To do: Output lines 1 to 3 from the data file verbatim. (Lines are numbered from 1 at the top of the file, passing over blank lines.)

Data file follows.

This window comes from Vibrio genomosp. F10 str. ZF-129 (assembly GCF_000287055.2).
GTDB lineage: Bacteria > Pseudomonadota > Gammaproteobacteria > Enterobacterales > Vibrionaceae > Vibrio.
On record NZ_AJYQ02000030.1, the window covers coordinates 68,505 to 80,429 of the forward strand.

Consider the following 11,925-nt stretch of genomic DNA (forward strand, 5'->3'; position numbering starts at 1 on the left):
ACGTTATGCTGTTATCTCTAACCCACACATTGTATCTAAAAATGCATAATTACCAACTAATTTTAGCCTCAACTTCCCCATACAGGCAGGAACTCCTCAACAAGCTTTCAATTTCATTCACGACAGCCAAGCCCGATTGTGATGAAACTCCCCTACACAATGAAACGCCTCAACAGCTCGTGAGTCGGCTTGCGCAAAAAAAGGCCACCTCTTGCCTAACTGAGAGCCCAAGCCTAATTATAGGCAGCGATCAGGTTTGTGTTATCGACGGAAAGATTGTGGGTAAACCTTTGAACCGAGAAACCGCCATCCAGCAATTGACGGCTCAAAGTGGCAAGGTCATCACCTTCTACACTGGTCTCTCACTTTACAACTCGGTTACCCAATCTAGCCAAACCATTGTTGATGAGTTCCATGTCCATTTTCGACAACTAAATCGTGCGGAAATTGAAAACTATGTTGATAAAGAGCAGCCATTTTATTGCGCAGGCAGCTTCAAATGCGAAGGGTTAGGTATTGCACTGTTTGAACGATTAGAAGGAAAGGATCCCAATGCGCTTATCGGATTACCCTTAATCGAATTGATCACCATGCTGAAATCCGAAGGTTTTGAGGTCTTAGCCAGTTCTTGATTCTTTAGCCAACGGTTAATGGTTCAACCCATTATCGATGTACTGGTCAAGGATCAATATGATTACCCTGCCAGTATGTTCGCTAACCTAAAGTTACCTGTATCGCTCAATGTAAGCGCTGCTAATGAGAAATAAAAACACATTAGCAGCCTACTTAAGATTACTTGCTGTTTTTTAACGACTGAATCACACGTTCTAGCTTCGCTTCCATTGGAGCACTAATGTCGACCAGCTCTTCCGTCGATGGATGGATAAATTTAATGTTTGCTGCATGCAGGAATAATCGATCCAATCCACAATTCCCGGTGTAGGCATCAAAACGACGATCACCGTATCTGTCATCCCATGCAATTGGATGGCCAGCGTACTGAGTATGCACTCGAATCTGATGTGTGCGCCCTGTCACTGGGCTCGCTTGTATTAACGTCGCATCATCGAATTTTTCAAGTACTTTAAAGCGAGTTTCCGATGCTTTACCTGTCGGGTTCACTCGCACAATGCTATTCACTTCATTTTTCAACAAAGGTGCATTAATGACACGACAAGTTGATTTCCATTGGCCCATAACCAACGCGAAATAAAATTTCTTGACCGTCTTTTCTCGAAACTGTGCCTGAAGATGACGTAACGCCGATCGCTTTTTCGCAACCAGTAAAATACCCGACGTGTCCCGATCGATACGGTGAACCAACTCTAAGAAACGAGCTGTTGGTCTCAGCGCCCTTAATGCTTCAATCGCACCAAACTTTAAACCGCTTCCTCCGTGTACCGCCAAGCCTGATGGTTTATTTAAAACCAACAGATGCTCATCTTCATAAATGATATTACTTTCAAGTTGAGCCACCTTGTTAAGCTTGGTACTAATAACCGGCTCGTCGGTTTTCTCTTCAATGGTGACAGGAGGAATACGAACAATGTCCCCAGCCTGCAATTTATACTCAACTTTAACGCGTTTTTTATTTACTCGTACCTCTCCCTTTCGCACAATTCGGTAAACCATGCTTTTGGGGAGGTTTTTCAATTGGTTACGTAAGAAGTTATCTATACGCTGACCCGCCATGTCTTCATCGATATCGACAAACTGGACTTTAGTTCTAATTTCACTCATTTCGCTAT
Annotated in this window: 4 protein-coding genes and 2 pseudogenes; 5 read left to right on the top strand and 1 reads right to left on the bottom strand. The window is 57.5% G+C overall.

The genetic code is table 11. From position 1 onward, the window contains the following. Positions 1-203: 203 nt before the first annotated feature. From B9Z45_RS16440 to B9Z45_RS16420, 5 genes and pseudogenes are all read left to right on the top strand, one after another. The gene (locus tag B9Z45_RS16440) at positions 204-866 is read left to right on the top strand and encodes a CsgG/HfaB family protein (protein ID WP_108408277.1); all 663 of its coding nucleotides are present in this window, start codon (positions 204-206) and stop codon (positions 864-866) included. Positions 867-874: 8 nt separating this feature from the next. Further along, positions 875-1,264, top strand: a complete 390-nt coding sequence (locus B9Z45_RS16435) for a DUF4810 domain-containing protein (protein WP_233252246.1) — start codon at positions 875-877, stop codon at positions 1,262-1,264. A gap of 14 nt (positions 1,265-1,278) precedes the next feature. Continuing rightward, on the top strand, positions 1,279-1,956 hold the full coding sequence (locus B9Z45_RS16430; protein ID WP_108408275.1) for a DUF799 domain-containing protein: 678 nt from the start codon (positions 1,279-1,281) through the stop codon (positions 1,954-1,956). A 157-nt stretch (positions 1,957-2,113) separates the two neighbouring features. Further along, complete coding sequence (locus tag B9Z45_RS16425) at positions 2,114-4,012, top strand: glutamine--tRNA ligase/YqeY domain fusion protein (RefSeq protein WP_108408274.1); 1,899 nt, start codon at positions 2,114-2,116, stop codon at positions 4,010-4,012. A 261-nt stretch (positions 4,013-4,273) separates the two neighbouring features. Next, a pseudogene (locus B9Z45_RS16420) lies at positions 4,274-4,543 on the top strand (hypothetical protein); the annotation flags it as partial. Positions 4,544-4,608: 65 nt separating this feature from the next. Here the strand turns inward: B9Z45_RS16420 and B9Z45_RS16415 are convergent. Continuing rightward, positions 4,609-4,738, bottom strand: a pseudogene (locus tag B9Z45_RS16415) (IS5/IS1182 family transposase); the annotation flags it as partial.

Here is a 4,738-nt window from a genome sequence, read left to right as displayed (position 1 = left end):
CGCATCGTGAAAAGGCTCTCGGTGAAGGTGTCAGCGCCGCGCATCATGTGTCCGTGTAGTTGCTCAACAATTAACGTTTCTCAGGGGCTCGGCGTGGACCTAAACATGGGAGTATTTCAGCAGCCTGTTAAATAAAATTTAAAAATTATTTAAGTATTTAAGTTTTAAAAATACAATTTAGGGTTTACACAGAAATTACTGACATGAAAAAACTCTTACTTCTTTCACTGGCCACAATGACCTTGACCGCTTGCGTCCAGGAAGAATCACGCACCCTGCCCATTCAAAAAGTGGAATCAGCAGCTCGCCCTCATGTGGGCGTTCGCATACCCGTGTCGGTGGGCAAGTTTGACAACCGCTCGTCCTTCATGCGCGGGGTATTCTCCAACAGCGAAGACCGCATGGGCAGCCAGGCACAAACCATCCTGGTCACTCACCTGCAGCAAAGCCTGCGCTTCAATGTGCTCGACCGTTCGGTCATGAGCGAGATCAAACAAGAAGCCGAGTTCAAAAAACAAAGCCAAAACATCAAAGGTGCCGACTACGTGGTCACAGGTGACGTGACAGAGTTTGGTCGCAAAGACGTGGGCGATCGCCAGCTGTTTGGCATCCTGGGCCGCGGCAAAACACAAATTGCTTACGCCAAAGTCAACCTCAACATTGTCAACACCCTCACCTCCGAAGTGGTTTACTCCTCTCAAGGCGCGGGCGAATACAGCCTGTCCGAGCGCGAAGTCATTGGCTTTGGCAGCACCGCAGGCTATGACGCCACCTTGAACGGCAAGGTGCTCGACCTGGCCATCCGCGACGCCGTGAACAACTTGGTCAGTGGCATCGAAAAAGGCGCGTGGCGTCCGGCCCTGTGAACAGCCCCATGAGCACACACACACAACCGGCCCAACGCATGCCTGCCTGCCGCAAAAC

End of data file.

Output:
This window comes from Vibrio genomosp. F10 str. ZF-129 (assembly GCF_000287055.2).
GTDB lineage: Bacteria > Pseudomonadota > Gammaproteobacteria > Enterobacterales > Vibrionaceae > Vibrio.
On record NZ_AJYQ02000030.1, the window covers coordinates 68,505 to 80,429 of the forward strand.